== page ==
3. Avoid Overtiredness
An overtired baby only makes the witching hour worse. It’s easy to think that the more tired your baby is, the better she’ll sleep later.
Oh, how I wish that was true.
Unfortunately, if you push your baby’s naps off until later chances are good she’ll just become overtired and not be able to calm down and fall asleep. This makes her even more tired and more upset during the witching hour.
If you can try to keep your baby on a schedule and make sure she sleeps every 1-2 hours (especially during those first few weeks and months).
Trust me, if you can figure out your baby’s sleep routine and schedule (and stick to it!) you’ll save yourself a major headache – and lots of tears!
4. Utilize the “5 S’s”
Have you heard of the 5 S’s yet? If not, you’re going to eat, sleep, breathe, and dream the 5 S’s.
The idea was invented by Dr. Harvey Karp who believed that (developmentally) babies are born 3 months too early. Parents can help comfort them by performing the 5 S’s to help replicate still being in their mother’s womb.
Okay, so here’s the 5 S’s you need to try if you have a fussy baby (especially in the evenings):
- Swaddle: wrap your baby tightly (check out the video below or this article from the Mayo Clinic for tips on how to swaddle)
- As a nurse who used to work in labor & delivery, this has hands down been my favorite swaddle blanket ever.
- Side-Stomach Position: hold your baby over your arm on her stomach, up on your shoulder, or on her side. While baby needs to sleep on her back to be safe, when holding and trying to calm your baby – the back doesn’t actually help! Try these other positions to calm her
- Shush: “shhhhh, shhhhhhhhh”. Create noises like this with your mouth or a white noise machine to help your baby. Skip the ocean or nature sounds, experts say they don’t work as well! Don’t be afraid to shush nice and loud either, your baby is used to loud sounds in the womb!
- Swing: give your baby some movement! Swing your baby in your arms to help replicate the constant movement she was used to in the womb while her mother walked around.
- Keep in mind you should never shake your baby – if you need a break just put her down in her crib where you know she is safe and walk away.
- Suck: babies have the innate desire to suck. Whether it’s breastfeeding (likely cluster feeding) or using a pacifier – offering your baby something to suck on can be a great trick.
Here’s the best way to swaddle a newborn baby:
5. Wear Your Baby
Wearing your baby is another great tip to help with the witching hour. Your baby loves to be close to you and by wearing him, you’ll give yourself a chance to be hand free.
My favorite baby wearing options are this super inexpensive one and this soft and stretchy Milk Snob wrap.
Related: My Favorite Baby Wrap: The Milk Snob Wrap
Related: The Best Inexpensive Baby Carrier
6. Go for a Walk/Get Outside
Giving your baby a change of scenery might be just what he needs to get through the witching hours. Whether it’s the slight breeze, the fresh air, or the nature noises – many babies tend to calm down when they get outside.
With my son, swinging on our front porch swing did the trick. It was hands down the best thing we could do to combat his fussiness.
7. Use White Noise
Just as talked about above, white noise helps mimic the sounds your baby hears in the womb.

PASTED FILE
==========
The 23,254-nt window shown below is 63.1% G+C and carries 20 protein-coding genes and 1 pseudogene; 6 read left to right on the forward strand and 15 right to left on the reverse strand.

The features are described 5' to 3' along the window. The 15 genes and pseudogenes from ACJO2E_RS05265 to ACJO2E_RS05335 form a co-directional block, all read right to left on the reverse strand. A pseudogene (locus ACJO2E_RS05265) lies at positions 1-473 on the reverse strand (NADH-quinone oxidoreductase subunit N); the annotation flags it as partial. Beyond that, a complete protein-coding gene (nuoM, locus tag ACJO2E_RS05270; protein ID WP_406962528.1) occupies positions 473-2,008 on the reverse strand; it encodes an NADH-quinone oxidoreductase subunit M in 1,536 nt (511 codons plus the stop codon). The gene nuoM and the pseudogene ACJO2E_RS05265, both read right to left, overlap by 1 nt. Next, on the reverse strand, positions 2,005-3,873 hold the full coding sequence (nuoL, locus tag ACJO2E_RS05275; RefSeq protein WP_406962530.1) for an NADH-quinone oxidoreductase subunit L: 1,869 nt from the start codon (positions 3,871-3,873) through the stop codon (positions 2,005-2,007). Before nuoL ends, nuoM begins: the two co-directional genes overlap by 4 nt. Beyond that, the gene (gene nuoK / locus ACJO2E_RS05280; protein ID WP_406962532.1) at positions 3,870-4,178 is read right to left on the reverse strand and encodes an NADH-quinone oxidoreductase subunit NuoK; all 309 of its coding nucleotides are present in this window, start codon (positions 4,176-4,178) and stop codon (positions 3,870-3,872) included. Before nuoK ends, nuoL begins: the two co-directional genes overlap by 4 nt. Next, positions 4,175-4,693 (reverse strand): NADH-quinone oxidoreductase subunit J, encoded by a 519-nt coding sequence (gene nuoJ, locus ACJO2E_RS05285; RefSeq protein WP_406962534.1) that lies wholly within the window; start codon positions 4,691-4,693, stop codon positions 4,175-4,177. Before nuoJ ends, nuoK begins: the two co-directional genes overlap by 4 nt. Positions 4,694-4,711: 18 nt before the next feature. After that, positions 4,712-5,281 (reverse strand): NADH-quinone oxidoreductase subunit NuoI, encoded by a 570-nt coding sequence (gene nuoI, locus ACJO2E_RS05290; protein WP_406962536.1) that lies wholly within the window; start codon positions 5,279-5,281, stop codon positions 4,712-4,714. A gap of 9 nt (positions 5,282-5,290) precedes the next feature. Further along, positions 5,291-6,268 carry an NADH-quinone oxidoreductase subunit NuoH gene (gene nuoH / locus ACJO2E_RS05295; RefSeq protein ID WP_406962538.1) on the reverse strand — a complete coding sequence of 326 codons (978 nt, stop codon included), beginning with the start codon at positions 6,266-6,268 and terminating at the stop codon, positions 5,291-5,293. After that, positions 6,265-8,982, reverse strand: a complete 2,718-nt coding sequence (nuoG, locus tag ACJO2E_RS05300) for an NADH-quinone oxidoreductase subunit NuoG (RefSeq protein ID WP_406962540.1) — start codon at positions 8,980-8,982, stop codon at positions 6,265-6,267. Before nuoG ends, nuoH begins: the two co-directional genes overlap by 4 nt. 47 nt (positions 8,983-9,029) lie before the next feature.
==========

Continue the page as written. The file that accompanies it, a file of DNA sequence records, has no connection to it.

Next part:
Here’s some easy ways to use white noise:
- Use this white noise machine – it’s hands down, my favorite one. It’s so portable and inexpensive, that I bought two when I got mine!
- Buying tip: Sometimes Amazon puts it on sale, so if you see it on sale, get it!
- If you have an Alexa device, we like this little discrete one, ask her to play white noise.
- Use a free YouTube video like the one below (this one is 12 HOURS – no having to hit replay ;)). I only use this option if I’m in a pinch – I hate draining the battery on my phone (because you may need to play white noise for a LONG time.)
8. Try Skin to Skin
Utilizing skin to skin to help calm your fussy baby in the evening is always something good to try.
Skin to skin can help soothe and calm a fussy baby, she’ll feel close to you and you’ll get to soak up some extra cuddles.
9. Try a Warm Bath
Sometimes a nice warm bath can help calm babies during the witching hour and get them ready for a good rest.
This one will definitely depend on your baby’s opinion of baths though.
My first baby would have loved a bath to help him calm down, but my second baby hated baths for the first month or two.
10. Take Turns (& Take Breaks!)
I feel like this is the most important tip for surviving the witching hour with a newborn.
Take turns and give yourself a break.
The witching hours can start to feel like they’ll never end. You might start feeling like a bad mom for not being able to soothe your baby, you might be on the verge of tears yourself, or you might just not know what to do (or all 3!).
If you need a break, please please take one!
Take turns with your spouse, even if you both are only bouncing your baby for 10 minutes each and then need to switch off, that’s okay.
If you’re home by yourself, put your baby in her crib or pack and play, shut the door, and take a breather. Go back in when you’re ready.
If you’re feeling frustrated, just place your baby somewhere safe and come back to her. She’ll be okay for a few minutes, and you’ll do yourself a favor coming back to comfort her with a fresh mind.
Surviving Your Newborn Baby’s Fussy Evenings
Now that you have more tricks up your sleeve to get through your baby’s difficult evenings, I’m hoping things will start to get better.
Remember, these tips might not eliminate your baby’s witching hour, but they should hopefully help make it a little shorter or easier. If you have any concerns that it could be something more serious, please see your baby’s doctor.